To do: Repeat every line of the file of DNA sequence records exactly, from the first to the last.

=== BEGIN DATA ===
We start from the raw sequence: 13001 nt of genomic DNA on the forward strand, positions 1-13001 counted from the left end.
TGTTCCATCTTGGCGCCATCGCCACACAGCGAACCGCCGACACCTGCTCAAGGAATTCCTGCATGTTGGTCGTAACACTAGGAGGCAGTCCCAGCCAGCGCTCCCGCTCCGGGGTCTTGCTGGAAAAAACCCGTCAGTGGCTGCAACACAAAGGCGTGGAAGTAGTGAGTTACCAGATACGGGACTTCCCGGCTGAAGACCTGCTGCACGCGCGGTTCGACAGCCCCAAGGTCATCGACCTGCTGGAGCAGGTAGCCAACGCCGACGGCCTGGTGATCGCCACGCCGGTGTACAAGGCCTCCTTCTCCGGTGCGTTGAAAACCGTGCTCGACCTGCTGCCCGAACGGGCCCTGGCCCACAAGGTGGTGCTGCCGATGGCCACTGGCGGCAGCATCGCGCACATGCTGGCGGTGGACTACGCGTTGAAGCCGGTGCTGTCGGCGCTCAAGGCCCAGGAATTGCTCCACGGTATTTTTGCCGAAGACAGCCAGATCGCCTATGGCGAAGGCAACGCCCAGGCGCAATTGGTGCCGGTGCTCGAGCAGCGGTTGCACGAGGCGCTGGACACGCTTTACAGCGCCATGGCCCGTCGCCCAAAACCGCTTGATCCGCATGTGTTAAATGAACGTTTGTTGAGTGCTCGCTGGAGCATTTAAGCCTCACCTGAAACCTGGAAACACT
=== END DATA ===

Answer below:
We start from the raw sequence: 13001 nt of genomic DNA on the forward strand, positions 1-13001 counted from the left end.
TGTTCCATCTTGGCGCCATCGCCACACAGCGAACCGCCGACACCTGCTCAAGGAATTCCTGCATGTTGGTCGTAACACTAGGAGGCAGTCCCAGCCAGCGCTCCCGCTCCGGGGTCTTGCTGGAAAAAACCCGTCAGTGGCTGCAACACAAAGGCGTGGAAGTAGTGAGTTACCAGATACGGGACTTCCCGGCTGAAGACCTGCTGCACGCGCGGTTCGACAGCCCCAAGGTCATCGACCTGCTGGAGCAGGTAGCCAACGCCGACGGCCTGGTGATCGCCACGCCGGTGTACAAGGCCTCCTTCTCCGGTGCGTTGAAAACCGTGCTCGACCTGCTGCCCGAACGGGCCCTGGCCCACAAGGTGGTGCTGCCGATGGCCACTGGCGGCAGCATCGCGCACATGCTGGCGGTGGACTACGCGTTGAAGCCGGTGCTGTCGGCGCTCAAGGCCCAGGAATTGCTCCACGGTATTTTTGCCGAAGACAGCCAGATCGCCTATGGCGAAGGCAACGCCCAGGCGCAATTGGTGCCGGTGCTCGAGCAGCGGTTGCACGAGGCGCTGGACACGCTTTACAGCGCCATGGCCCGTCGCCCAAAACCGCTTGATCCGCATGTGTTAAATGAACGTTTGTTGAGTGCTCGCTGGAGCATTTAAGCCTCACCTGAAACCTGGAAACACT